The wait is finally over and everyone will get to see The Last Jedi this weekend. I guess the question is will everyone collectively love the film, or will it turn into one of the most divisive of the Star Wars franchise? The prequels were not divisive, and everyone can generally agree that they sucked, while the original trilogy has stood the test of time to be beloved by fans old and new. The Last Jedi is something new to us, and who would expect any less with director Rian Johnson at the helm? The director of the modern noir cult hit Brick, and the exceptionally well-received sci-fi genre entry Looper, Rian Johnson isn’t known for his cheery feel-good movies or bright vibrant colors. That’s not to say his films don’t have some humor added to them, and Last Jedi has plenty of that and a good bit of visual flare. The movie itself is beautiful, but there are some missed opportunities and pacing issues that it couldn’t avoid.
The Last Jedi picks up immediately from where The Force Awakens left off, with the Resistance needing to pick up the pieces of the Republic, after basically being annihilated by Starkiller Base, and with Rey presenting Anakin’s old lightsaber to Luke on Ahch-To. It’s always difficult to not compare the new trilogy with the old trilogy, but The Last Jedi feels like a Star Wars movie, contrary to what a lot of fanboys are currently whining about. It seemed like a blend of Empire and Return of the Jedi in certain parts. The film takes chances where a lot of people probably didn’t expect it to, and had me gripping my armrest in more than one spot.
It takes a lot to get Star Wars fans out of their comfort zone and anyone who has seen a Rian Johnson film had to know going in that this movie was going to be different from anything we’ve seen from the past films. The Last Jedi does some pretty amazing and never before seen things with the Force in this movie and it holds true to a statement from Master Skywalker that the Force isn’t about moving rocks, it’s so much bigger.
One of my major gripes about the film is the pacing from the Resistance part of the narrative, and you’ll know what portion that is once you see the movie. Though they were able to spice things up in the midst of it, it felt a bit discombobulated and repetitive. A plus and a negative were the amounts of answers we get throughout the lengthy 148 minute run time, but that is almost balanced out by a couple unanswered questions that may or may not be revisited in Episode IX. So you get closure on plenty of aspects laid out from The Force Awakens, but depending on the person you may feel let down or unsatisfied.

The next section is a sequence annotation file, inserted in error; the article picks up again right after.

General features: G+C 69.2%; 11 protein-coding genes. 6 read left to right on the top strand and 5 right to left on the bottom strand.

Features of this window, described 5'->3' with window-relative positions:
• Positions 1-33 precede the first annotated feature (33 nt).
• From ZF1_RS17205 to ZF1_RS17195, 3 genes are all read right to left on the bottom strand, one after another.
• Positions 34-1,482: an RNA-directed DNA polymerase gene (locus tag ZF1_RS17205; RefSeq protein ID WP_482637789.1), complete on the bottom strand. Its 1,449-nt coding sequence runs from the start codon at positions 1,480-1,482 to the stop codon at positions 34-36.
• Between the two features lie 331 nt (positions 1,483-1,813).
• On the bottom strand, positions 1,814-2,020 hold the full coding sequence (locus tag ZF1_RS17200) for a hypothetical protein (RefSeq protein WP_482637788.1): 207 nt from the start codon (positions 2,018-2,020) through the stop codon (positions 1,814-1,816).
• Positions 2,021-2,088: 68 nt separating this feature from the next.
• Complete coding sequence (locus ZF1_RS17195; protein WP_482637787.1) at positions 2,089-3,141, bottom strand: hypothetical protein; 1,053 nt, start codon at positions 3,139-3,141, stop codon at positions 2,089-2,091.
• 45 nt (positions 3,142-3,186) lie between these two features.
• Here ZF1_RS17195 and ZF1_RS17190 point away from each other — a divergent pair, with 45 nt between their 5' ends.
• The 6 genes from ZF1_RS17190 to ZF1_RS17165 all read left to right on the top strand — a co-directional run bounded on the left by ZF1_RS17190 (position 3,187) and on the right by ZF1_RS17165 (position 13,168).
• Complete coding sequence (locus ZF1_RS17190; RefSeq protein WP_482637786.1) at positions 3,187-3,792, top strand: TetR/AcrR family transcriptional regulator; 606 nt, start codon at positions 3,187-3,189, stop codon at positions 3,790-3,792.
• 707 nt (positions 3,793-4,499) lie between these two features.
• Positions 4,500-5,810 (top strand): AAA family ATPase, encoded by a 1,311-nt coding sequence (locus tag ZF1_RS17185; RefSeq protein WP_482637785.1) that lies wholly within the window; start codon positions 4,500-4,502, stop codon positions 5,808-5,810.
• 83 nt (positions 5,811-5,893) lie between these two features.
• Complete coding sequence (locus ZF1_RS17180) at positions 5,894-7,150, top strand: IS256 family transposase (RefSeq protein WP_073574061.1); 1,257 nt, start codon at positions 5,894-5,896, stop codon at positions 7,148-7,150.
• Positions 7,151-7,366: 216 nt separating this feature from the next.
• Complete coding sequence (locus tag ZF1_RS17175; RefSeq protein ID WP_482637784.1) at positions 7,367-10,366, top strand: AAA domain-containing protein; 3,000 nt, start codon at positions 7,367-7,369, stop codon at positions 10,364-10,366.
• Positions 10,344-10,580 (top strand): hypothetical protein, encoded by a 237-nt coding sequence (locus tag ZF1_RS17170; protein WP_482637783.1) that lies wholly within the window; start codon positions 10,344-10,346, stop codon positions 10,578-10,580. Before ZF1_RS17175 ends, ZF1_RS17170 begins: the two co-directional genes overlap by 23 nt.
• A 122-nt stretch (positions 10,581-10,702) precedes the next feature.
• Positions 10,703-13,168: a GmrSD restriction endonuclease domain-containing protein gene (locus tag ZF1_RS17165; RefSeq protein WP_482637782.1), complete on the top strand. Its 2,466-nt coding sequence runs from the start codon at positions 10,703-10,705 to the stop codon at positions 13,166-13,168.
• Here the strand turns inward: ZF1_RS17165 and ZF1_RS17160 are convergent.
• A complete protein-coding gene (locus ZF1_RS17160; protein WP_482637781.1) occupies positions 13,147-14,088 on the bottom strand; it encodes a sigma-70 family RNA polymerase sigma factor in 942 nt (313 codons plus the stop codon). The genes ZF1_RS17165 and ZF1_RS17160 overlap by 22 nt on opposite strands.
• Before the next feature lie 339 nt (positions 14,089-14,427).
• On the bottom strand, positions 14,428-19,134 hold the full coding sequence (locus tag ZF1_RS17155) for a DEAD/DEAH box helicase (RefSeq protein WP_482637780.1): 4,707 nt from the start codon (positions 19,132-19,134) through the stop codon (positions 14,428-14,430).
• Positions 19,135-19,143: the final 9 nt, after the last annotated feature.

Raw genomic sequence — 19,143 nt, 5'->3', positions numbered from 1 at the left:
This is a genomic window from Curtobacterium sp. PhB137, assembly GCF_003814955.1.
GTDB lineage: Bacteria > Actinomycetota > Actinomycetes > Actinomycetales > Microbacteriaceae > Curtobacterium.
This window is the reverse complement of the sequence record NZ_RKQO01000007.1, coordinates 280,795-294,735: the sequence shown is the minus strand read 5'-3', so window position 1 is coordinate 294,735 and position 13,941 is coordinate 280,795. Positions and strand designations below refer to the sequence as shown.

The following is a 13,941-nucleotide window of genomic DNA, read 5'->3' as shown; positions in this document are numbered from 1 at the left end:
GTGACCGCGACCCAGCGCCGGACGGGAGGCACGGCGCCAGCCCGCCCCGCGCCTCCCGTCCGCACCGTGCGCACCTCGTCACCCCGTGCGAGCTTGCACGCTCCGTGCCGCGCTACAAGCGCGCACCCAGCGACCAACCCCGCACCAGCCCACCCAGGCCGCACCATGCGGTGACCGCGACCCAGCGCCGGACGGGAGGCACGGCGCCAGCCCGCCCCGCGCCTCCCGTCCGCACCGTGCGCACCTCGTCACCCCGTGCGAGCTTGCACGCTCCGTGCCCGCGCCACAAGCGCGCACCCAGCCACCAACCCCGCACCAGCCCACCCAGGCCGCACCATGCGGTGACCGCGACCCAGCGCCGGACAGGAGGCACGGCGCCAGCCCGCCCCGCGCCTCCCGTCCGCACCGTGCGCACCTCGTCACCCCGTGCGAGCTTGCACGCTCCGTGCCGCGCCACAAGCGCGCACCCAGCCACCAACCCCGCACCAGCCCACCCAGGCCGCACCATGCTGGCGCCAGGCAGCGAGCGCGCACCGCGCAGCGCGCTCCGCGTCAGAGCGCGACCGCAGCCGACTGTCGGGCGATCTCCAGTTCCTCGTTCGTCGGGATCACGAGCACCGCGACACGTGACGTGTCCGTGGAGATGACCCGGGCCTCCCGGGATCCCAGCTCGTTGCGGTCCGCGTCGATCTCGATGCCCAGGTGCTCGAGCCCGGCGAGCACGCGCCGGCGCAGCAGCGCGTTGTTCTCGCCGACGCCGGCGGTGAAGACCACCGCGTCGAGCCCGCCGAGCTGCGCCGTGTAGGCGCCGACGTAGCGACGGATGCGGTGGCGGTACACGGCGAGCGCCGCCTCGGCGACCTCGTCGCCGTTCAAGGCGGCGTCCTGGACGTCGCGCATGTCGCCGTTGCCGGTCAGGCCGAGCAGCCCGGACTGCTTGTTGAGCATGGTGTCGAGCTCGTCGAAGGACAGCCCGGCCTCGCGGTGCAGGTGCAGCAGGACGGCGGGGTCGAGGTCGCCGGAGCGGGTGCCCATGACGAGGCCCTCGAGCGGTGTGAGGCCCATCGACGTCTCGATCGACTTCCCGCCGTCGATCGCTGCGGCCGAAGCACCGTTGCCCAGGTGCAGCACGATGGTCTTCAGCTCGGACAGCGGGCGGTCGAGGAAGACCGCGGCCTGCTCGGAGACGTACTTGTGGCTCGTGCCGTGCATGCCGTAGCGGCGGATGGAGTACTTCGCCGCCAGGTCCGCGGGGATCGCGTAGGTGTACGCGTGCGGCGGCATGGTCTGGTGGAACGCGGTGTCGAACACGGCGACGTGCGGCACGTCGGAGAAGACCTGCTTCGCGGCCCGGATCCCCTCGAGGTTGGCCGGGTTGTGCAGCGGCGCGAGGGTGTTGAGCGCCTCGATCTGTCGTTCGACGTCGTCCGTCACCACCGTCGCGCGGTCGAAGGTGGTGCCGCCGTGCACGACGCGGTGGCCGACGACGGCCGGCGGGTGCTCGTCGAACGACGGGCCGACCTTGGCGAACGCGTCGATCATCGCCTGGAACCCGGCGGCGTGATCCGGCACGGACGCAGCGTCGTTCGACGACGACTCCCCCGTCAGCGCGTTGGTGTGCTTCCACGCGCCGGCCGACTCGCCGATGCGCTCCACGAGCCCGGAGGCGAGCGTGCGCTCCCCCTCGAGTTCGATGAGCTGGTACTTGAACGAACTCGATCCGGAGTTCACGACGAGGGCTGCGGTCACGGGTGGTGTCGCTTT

The biggest strength of the film is its returning cast of actors and a wave of new ones that joined the saga. Mark Hamill, Carrie Fisher, Daisy Ridley, John Boyega and Adam Driver all come back in good form and at times better than ever. (Domnhall Gleeson, you could use some work this time around.) With the newcomers of Benecio Del Toro, Laura Dern and Kelly Marie Tran, it gave us some fresh entertainment and story dynamics. While I wasn’t the biggest fan of Kelly Marie Tran’s Rose character, she is a brilliant actress with a bit of future ahead of her. The MVP of the movie in my eyes is Poe Dameron, who is essentially the new hotshot pilot/scoundrel type in the saga. A lot of people will say he is filling the void of Han Solo’s character, but Poe Dameron is his own character completely, his character struggling to be the guy who blows things up in an X-Wing or emerge as a leader of the resistance. For a character that was supposed to die in the first 20 minutes in Force Awakens, Oscar Issac has turned Poe Dameron into one of the best characters in the saga at this point.
Overall The Last Jedi is a positive entry into the saga of Star Wars, though it may fail to attract a lot of old time fans wanting to stay comfortably rooted in the past of the old trilogy as they did with a good portion of The Force Awakens. Though Rian Johnson did something new with The Last Jedi, I still feel like there is a director who has yet to expand the universe literally instead of internalizing it as two factions fighting for control of a galaxy that is content to sit back and essentially watch. Can the first order really maintain control of the whole galaxy when they were just an Outer Rim threat? Was the Republic only as strong as it’s leadership that was destroyed on Hosnian Prime? Let’s see if JJ Abrams has the answers in Episode IX.
GEEK Grade: B-